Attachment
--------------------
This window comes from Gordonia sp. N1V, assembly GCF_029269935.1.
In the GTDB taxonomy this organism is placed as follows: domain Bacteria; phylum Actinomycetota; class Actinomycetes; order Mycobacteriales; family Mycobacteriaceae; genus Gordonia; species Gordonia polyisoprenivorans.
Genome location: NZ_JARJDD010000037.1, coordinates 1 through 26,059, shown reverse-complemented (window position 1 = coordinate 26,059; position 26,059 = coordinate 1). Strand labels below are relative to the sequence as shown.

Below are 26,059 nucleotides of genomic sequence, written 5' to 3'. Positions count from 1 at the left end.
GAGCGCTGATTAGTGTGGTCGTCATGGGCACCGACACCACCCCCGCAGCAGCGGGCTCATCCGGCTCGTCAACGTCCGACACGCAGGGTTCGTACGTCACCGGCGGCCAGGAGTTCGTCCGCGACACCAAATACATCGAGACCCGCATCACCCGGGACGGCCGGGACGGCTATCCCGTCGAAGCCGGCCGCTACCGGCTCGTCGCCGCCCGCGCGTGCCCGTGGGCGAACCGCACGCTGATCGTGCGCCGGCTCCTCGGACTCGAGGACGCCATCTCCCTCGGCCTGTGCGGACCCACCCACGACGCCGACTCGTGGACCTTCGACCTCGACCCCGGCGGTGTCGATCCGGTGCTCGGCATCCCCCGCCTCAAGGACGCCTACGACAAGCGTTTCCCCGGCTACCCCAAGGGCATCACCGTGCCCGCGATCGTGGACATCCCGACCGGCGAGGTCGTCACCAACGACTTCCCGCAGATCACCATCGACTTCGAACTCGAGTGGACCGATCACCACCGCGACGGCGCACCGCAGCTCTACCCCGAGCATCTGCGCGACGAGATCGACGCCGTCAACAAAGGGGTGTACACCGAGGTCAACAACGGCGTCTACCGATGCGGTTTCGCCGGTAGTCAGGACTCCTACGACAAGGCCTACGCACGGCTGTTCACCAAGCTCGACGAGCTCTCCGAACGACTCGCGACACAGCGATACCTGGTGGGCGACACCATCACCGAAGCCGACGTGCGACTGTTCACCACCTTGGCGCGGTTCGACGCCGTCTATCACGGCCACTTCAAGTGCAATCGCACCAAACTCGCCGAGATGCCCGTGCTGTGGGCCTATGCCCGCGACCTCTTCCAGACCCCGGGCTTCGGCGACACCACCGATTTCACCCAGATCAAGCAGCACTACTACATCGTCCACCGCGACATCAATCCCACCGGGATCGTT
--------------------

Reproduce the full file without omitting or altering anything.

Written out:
This window comes from Gordonia sp. N1V, assembly GCF_029269935.1.
In the GTDB taxonomy this organism is placed as follows: domain Bacteria; phylum Actinomycetota; class Actinomycetes; order Mycobacteriales; family Mycobacteriaceae; genus Gordonia; species Gordonia polyisoprenivorans.
Genome location: NZ_JARJDD010000037.1, coordinates 1 through 26,059, shown reverse-complemented (window position 1 = coordinate 26,059; position 26,059 = coordinate 1). Strand labels below are relative to the sequence as shown.

Below are 26,059 nucleotides of genomic sequence, written 5' to 3'. Positions count from 1 at the left end.
GAGCGCTGATTAGTGTGGTCGTCATGGGCACCGACACCACCCCCGCAGCAGCGGGCTCATCCGGCTCGTCAACGTCCGACACGCAGGGTTCGTACGTCACCGGCGGCCAGGAGTTCGTCCGCGACACCAAATACATCGAGACCCGCATCACCCGGGACGGCCGGGACGGCTATCCCGTCGAAGCCGGCCGCTACCGGCTCGTCGCCGCCCGCGCGTGCCCGTGGGCGAACCGCACGCTGATCGTGCGCCGGCTCCTCGGACTCGAGGACGCCATCTCCCTCGGCCTGTGCGGACCCACCCACGACGCCGACTCGTGGACCTTCGACCTCGACCCCGGCGGTGTCGATCCGGTGCTCGGCATCCCCCGCCTCAAGGACGCCTACGACAAGCGTTTCCCCGGCTACCCCAAGGGCATCACCGTGCCCGCGATCGTGGACATCCCGACCGGCGAGGTCGTCACCAACGACTTCCCGCAGATCACCATCGACTTCGAACTCGAGTGGACCGATCACCACCGCGACGGCGCACCGCAGCTCTACCCCGAGCATCTGCGCGACGAGATCGACGCCGTCAACAAAGGGGTGTACACCGAGGTCAACAACGGCGTCTACCGATGCGGTTTCGCCGGTAGTCAGGACTCCTACGACAAGGCCTACGCACGGCTGTTCACCAAGCTCGACGAGCTCTCCGAACGACTCGCGACACAGCGATACCTGGTGGGCGACACCATCACCGAAGCCGACGTGCGACTGTTCACCACCTTGGCGCGGTTCGACGCCGTCTATCACGGCCACTTCAAGTGCAATCGCACCAAACTCGCCGAGATGCCCGTGCTGTGGGCCTATGCCCGCGACCTCTTCCAGACCCCGGGCTTCGGCGACACCACCGATTTCACCCAGATCAAGCAGCACTACTACATCGTCCACCGCGACATCAATCCCACCGGGATCGTT